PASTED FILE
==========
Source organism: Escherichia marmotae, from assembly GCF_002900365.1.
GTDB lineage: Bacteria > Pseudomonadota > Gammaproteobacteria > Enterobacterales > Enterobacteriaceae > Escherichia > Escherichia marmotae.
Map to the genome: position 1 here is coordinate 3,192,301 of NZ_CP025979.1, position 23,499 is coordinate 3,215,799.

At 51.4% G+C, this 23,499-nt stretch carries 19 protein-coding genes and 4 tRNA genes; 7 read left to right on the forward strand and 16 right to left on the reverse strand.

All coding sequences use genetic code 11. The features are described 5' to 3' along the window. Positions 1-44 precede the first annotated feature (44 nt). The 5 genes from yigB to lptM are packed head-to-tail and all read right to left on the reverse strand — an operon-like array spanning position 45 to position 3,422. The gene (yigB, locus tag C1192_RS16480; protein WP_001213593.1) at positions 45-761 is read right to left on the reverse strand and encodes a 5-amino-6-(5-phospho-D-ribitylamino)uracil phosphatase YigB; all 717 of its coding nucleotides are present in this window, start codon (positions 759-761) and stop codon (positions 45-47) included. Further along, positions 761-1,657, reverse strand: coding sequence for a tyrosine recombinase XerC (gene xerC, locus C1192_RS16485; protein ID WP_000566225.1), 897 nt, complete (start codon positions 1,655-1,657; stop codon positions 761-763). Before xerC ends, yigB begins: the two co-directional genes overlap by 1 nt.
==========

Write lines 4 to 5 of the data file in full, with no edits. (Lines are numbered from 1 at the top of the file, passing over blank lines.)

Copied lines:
At 51.4% G+C, this 23,499-nt stretch carries 19 protein-coding genes and 4 tRNA genes; 7 read left to right on the forward strand and 16 right to left on the reverse strand.

All coding sequences use genetic code 11. The features are described 5' to 3' along the window. Positions 1-44 precede the first annotated feature (44 nt). The 5 genes from yigB to lptM are packed head-to-tail and all read right to left on the reverse strand — an operon-like array spanning position 45 to position 3,422. The gene (yigB, locus tag C1192_RS16480; protein WP_001213593.1) at positions 45-761 is read right to left on the reverse strand and encodes a 5-amino-6-(5-phospho-D-ribitylamino)uracil phosphatase YigB; all 717 of its coding nucleotides are present in this window, start codon (positions 759-761) and stop codon (positions 45-47) included. Further along, positions 761-1,657, reverse strand: coding sequence for a tyrosine recombinase XerC (gene xerC, locus C1192_RS16485; protein ID WP_000566225.1), 897 nt, complete (start codon positions 1,655-1,657; stop codon positions 761-763). Before xerC ends, yigB begins: the two co-directional genes overlap by 1 nt.